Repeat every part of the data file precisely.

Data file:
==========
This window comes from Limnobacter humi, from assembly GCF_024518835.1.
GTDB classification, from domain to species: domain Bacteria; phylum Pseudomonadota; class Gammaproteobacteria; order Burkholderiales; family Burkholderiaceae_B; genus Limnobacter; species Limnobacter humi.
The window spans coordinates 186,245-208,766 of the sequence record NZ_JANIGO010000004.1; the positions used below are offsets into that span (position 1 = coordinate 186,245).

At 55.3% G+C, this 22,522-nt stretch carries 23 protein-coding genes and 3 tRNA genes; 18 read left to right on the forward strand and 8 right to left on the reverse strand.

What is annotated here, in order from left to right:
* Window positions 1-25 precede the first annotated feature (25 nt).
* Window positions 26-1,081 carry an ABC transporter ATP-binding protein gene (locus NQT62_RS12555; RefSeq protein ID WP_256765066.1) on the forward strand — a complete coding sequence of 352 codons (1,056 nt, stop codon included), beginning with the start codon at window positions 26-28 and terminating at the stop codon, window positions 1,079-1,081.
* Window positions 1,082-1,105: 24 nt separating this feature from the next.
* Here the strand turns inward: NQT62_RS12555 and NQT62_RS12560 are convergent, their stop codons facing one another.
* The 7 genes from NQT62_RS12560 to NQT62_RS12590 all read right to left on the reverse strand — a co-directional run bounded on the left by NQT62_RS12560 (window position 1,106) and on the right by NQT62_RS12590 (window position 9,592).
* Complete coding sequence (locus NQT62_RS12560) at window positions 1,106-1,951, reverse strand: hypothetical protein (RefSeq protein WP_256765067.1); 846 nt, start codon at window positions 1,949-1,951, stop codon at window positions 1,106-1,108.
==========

This window comes from Limnobacter humi, from assembly GCF_024518835.1.
GTDB classification, from domain to species: domain Bacteria; phylum Pseudomonadota; class Gammaproteobacteria; order Burkholderiales; family Burkholderiaceae_B; genus Limnobacter; species Limnobacter humi.
The window spans coordinates 186,245-208,766 of the sequence record NZ_JANIGO010000004.1; the positions used below are offsets into that span (position 1 = coordinate 186,245).

At 55.3% G+C, this 22,522-nt stretch carries 23 protein-coding genes and 3 tRNA genes; 18 read left to right on the forward strand and 8 right to left on the reverse strand.

What is annotated here, in order from left to right:
* Window positions 1-25 precede the first annotated feature (25 nt).
* Window positions 26-1,081 carry an ABC transporter ATP-binding protein gene (locus NQT62_RS12555; RefSeq protein ID WP_256765066.1) on the forward strand — a complete coding sequence of 352 codons (1,056 nt, stop codon included), beginning with the start codon at window positions 26-28 and terminating at the stop codon, window positions 1,079-1,081.
* Window positions 1,082-1,105: 24 nt separating this feature from the next.
* Here the strand turns inward: NQT62_RS12555 and NQT62_RS12560 are convergent, their stop codons facing one another.
* The 7 genes from NQT62_RS12560 to NQT62_RS12590 all read right to left on the reverse strand — a co-directional run bounded on the left by NQT62_RS12560 (window position 1,106) and on the right by NQT62_RS12590 (window position 9,592).
* Complete coding sequence (locus NQT62_RS12560) at window positions 1,106-1,951, reverse strand: hypothetical protein (RefSeq protein WP_256765067.1); 846 nt, start codon at window positions 1,949-1,951, stop codon at window positions 1,106-1,108.